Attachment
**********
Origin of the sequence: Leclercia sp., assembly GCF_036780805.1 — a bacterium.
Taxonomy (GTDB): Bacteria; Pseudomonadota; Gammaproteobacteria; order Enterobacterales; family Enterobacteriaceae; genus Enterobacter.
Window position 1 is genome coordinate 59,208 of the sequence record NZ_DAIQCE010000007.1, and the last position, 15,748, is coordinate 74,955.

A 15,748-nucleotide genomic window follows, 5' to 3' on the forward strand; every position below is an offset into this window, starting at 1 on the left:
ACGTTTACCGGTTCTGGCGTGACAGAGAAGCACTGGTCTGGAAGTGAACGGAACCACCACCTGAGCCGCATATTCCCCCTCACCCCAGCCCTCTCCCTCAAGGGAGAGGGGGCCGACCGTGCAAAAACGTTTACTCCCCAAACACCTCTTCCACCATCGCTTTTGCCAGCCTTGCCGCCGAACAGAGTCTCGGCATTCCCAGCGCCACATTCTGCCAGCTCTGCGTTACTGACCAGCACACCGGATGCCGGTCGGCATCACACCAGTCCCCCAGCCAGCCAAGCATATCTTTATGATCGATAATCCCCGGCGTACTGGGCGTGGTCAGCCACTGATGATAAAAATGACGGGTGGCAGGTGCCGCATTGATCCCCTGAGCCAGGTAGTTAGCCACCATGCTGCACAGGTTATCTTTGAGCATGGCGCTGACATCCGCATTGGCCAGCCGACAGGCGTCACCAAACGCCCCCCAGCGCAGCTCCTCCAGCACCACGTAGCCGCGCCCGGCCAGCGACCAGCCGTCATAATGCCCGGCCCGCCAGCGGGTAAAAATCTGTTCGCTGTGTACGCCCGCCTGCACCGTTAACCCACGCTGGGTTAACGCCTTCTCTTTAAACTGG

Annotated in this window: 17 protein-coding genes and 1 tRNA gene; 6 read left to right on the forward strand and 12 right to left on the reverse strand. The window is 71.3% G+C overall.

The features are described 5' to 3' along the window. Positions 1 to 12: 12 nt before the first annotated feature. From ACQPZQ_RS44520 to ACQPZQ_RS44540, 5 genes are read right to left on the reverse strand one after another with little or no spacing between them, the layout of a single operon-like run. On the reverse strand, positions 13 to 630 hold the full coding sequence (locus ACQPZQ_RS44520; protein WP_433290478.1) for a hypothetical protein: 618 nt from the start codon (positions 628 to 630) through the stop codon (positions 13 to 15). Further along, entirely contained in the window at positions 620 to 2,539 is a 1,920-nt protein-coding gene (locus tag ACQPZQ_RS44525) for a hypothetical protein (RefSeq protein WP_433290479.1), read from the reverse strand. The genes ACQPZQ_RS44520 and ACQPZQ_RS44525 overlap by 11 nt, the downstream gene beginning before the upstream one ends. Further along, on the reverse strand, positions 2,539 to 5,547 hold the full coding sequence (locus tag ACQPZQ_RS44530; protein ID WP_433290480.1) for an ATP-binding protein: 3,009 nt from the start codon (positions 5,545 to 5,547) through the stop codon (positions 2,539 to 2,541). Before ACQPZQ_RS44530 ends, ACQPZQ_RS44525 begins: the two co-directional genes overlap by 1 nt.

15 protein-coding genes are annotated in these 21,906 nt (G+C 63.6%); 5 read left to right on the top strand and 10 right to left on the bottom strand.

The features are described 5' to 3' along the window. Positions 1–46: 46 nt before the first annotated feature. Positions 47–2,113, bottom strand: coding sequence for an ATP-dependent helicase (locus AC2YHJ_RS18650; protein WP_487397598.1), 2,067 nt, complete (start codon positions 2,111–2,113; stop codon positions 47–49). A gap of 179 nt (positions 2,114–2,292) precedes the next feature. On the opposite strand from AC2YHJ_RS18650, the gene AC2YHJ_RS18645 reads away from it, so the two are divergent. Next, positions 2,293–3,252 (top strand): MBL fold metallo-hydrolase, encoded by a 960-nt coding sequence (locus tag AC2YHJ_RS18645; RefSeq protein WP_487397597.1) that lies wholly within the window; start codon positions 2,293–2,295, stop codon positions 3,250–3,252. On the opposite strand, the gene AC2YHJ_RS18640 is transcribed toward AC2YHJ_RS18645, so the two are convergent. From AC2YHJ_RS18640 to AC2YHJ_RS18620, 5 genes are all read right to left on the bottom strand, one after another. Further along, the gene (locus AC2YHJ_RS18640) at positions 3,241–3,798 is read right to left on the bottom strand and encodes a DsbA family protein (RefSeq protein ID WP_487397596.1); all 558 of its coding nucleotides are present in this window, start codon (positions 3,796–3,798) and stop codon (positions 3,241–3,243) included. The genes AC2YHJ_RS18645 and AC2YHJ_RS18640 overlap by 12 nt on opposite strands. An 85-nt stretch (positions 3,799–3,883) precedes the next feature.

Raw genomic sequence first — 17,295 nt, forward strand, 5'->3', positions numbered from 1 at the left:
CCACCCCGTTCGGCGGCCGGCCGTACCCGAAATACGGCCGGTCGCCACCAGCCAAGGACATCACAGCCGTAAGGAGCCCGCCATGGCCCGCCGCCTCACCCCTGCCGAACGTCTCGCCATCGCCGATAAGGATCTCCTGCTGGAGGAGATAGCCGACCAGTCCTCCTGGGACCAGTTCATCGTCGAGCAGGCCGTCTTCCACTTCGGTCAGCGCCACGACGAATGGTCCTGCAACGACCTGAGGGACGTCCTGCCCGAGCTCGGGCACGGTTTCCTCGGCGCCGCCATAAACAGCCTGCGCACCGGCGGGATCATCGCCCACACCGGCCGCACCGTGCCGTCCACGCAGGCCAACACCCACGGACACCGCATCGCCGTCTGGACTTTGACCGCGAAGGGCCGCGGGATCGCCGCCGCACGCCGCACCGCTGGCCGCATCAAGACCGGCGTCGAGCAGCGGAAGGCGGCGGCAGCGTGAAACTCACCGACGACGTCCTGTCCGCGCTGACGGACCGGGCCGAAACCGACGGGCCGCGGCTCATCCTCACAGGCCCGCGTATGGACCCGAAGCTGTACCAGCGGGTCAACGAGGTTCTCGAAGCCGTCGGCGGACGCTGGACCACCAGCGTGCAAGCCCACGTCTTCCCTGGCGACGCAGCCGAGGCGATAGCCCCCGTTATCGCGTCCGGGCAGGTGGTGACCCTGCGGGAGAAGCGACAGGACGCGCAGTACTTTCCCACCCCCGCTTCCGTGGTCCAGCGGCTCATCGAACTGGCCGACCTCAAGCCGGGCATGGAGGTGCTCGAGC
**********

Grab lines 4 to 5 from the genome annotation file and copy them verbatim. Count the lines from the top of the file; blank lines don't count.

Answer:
A 15,748-nucleotide genomic window follows, 5' to 3' on the forward strand; every position below is an offset into this window, starting at 1 on the left:
ACGTTTACCGGTTCTGGCGTGACAGAGAAGCACTGGTCTGGAAGTGAACGGAACCACCACCTGAGCCGCATATTCCCCCTCACCCCAGCCCTCTCCCTCAAGGGAGAGGGGGCCGACCGTGCAAAAACGTTTACTCCCCAAACACCTCTTCCACCATCGCTTTTGCCAGCCTTGCCGCCGAACAGAGTCTCGGCATTCCCAGCGCCACATTCTGCCAGCTCTGCGTTACTGACCAGCACACCGGATGCCGGTCGGCATCACACCAGTCCCCCAGCCAGCCAAGCATATCTTTATGATCGATAATCCCCGGCGTACTGGGCGTGGTCAGCCACTGATGATAAAAATGACGGGTGGCAGGTGCCGCATTGATCCCCTGAGCCAGGTAGTTAGCCACCATGCTGCACAGGTTATCTTTGAGCATGGCGCTGACATCCGCATTGGCCAGCCGACAGGCGTCACCAAACGCCCCCCAGCGCAGCTCCTCCAGCACCACGTAGCCGCGCCCGGCCAGCGACCAGCCGTCATAATGCCCGGCCCGCCAGCGGGTAAAAATCTGTTCGCTGTGTACGCCCGCCTGCACCGTTAACCCACGCTGGGTTAACGCCTTCTCTTTAAACTGG